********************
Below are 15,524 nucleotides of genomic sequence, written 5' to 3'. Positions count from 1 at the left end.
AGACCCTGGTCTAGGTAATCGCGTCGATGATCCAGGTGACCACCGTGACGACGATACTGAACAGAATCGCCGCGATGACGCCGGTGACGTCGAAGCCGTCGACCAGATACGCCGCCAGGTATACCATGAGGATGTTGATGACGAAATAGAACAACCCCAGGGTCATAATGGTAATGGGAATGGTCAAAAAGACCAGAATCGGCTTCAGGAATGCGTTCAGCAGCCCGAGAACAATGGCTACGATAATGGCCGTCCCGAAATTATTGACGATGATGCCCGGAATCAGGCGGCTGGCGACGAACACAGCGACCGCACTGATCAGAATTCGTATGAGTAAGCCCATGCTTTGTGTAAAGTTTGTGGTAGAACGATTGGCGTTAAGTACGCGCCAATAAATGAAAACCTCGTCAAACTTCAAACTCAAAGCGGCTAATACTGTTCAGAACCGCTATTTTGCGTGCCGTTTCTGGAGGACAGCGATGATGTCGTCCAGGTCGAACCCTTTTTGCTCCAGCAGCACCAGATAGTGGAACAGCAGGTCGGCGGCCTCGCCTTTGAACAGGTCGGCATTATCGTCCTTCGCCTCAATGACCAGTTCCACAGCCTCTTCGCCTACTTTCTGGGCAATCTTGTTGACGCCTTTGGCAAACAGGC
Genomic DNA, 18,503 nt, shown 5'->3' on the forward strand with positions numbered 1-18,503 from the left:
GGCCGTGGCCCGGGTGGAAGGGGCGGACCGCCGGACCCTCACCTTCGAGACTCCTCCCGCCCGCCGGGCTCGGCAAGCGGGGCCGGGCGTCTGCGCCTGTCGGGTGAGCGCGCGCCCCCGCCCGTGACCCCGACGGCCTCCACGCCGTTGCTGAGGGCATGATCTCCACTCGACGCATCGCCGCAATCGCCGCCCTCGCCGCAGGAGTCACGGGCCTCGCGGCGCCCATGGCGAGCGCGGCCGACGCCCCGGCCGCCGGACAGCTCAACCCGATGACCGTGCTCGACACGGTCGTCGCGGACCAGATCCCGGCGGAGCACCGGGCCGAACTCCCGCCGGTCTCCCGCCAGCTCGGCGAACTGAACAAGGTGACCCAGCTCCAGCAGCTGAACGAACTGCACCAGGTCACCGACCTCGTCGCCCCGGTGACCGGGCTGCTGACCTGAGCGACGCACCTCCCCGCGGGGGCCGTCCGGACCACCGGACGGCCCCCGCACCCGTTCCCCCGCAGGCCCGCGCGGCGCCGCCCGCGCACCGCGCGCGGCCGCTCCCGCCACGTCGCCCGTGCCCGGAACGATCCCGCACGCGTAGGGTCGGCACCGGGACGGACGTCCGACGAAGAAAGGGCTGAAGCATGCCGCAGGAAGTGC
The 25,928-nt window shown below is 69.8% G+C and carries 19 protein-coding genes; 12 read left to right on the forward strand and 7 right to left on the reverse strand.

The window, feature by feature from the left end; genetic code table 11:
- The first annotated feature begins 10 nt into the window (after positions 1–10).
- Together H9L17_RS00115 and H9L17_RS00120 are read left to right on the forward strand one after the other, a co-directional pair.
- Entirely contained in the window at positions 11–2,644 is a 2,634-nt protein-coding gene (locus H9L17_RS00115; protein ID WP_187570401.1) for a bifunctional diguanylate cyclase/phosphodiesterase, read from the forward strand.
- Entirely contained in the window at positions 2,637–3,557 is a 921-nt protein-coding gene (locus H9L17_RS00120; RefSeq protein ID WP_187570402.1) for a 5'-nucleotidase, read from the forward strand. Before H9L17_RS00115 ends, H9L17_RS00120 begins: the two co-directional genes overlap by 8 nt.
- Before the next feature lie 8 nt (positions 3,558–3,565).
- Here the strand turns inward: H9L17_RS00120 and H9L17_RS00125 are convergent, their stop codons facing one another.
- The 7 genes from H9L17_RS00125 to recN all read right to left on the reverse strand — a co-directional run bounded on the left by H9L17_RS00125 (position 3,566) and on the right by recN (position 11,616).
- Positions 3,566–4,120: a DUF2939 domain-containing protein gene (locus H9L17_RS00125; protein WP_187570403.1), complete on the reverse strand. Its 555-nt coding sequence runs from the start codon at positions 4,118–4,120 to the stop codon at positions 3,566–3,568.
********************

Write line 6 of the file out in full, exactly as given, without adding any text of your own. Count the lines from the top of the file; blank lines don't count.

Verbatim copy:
The window, feature by feature from the left end; genetic code table 11: